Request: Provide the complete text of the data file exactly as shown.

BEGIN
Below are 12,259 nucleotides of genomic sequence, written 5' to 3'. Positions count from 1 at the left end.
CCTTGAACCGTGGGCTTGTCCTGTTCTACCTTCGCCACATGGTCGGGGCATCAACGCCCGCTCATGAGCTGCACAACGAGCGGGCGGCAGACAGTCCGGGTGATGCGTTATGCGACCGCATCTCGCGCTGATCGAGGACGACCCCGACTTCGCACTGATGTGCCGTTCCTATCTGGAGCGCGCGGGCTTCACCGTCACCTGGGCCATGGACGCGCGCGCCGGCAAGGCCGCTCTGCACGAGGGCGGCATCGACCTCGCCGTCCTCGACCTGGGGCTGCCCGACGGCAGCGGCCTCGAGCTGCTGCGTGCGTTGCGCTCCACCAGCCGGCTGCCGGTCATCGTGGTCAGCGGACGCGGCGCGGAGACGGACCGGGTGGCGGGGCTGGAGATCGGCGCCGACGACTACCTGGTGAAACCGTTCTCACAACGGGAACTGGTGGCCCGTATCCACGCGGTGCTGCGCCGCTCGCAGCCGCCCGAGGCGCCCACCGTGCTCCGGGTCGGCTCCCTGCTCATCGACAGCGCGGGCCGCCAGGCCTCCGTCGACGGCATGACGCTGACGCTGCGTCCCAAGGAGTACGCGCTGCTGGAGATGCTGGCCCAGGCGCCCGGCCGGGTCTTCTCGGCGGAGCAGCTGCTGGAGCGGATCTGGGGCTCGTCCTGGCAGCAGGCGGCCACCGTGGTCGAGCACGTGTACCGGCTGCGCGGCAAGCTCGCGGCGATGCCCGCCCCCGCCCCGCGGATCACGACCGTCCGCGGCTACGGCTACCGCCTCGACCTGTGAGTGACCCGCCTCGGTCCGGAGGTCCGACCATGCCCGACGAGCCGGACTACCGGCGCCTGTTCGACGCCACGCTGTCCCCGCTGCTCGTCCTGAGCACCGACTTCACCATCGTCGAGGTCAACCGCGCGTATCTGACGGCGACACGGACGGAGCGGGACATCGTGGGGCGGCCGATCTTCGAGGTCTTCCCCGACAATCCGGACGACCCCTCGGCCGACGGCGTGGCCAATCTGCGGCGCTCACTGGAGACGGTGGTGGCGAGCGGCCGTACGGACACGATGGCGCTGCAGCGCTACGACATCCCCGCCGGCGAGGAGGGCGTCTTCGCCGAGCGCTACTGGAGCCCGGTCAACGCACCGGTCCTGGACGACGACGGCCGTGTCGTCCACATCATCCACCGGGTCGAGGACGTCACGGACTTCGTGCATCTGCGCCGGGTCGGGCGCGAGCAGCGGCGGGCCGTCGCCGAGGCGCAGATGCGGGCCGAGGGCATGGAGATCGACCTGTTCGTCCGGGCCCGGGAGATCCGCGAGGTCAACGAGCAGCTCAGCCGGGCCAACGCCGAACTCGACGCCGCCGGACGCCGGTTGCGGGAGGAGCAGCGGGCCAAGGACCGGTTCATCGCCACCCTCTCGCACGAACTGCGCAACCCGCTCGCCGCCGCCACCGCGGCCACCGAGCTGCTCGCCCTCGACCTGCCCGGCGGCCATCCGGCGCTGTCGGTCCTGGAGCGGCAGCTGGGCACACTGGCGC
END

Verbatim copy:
Below are 12,259 nucleotides of genomic sequence, written 5' to 3'. Positions count from 1 at the left end.
CCTTGAACCGTGGGCTTGTCCTGTTCTACCTTCGCCACATGGTCGGGGCATCAACGCCCGCTCATGAGCTGCACAACGAGCGGGCGGCAGACAGTCCGGGTGATGCGTTATGCGACCGCATCTCGCGCTGATCGAGGACGACCCCGACTTCGCACTGATGTGCCGTTCCTATCTGGAGCGCGCGGGCTTCACCGTCACCTGGGCCATGGACGCGCGCGCCGGCAAGGCCGCTCTGCACGAGGGCGGCATCGACCTCGCCGTCCTCGACCTGGGGCTGCCCGACGGCAGCGGCCTCGAGCTGCTGCGTGCGTTGCGCTCCACCAGCCGGCTGCCGGTCATCGTGGTCAGCGGACGCGGCGCGGAGACGGACCGGGTGGCGGGGCTGGAGATCGGCGCCGACGACTACCTGGTGAAACCGTTCTCACAACGGGAACTGGTGGCCCGTATCCACGCGGTGCTGCGCCGCTCGCAGCCGCCCGAGGCGCCCACCGTGCTCCGGGTCGGCTCCCTGCTCATCGACAGCGCGGGCCGCCAGGCCTCCGTCGACGGCATGACGCTGACGCTGCGTCCCAAGGAGTACGCGCTGCTGGAGATGCTGGCCCAGGCGCCCGGCCGGGTCTTCTCGGCGGAGCAGCTGCTGGAGCGGATCTGGGGCTCGTCCTGGCAGCAGGCGGCCACCGTGGTCGAGCACGTGTACCGGCTGCGCGGCAAGCTCGCGGCGATGCCCGCCCCCGCCCCGCGGATCACGACCGTCCGCGGCTACGGCTACCGCCTCGACCTGTGAGTGACCCGCCTCGGTCCGGAGGTCCGACCATGCCCGACGAGCCGGACTACCGGCGCCTGTTCGACGCCACGCTGTCCCCGCTGCTCGTCCTGAGCACCGACTTCACCATCGTCGAGGTCAACCGCGCGTATCTGACGGCGACACGGACGGAGCGGGACATCGTGGGGCGGCCGATCTTCGAGGTCTTCCCCGACAATCCGGACGACCCCTCGGCCGACGGCGTGGCCAATCTGCGGCGCTCACTGGAGACGGTGGTGGCGAGCGGCCGTACGGACACGATGGCGCTGCAGCGCTACGACATCCCCGCCGGCGAGGAGGGCGTCTTCGCCGAGCGCTACTGGAGCCCGGTCAACGCACCGGTCCTGGACGACGACGGCCGTGTCGTCCACATCATCCACCGGGTCGAGGACGTCACGGACTTCGTGCATCTGCGCCGGGTCGGGCGCGAGCAGCGGCGGGCCGTCGCCGAGGCGCAGATGCGGGCCGAGGGCATGGAGATCGACCTGTTCGTCCGGGCCCGGGAGATCCGCGAGGTCAACGAGCAGCTCAGCCGGGCCAACGCCGAACTCGACGCCGCCGGACGCCGGTTGCGGGAGGAGCAGCGGGCCAAGGACCGGTTCATCGCCACCCTCTCGCACGAACTGCGCAACCCGCTCGCCGCCGCCACCGCGGCCACCGAGCTGCTCGCCCTCGACCTGCCCGGCGGCCATCCGGCGCTGTCGGTCCTGGAGCGGCAGCTGGGCACACTGGCGC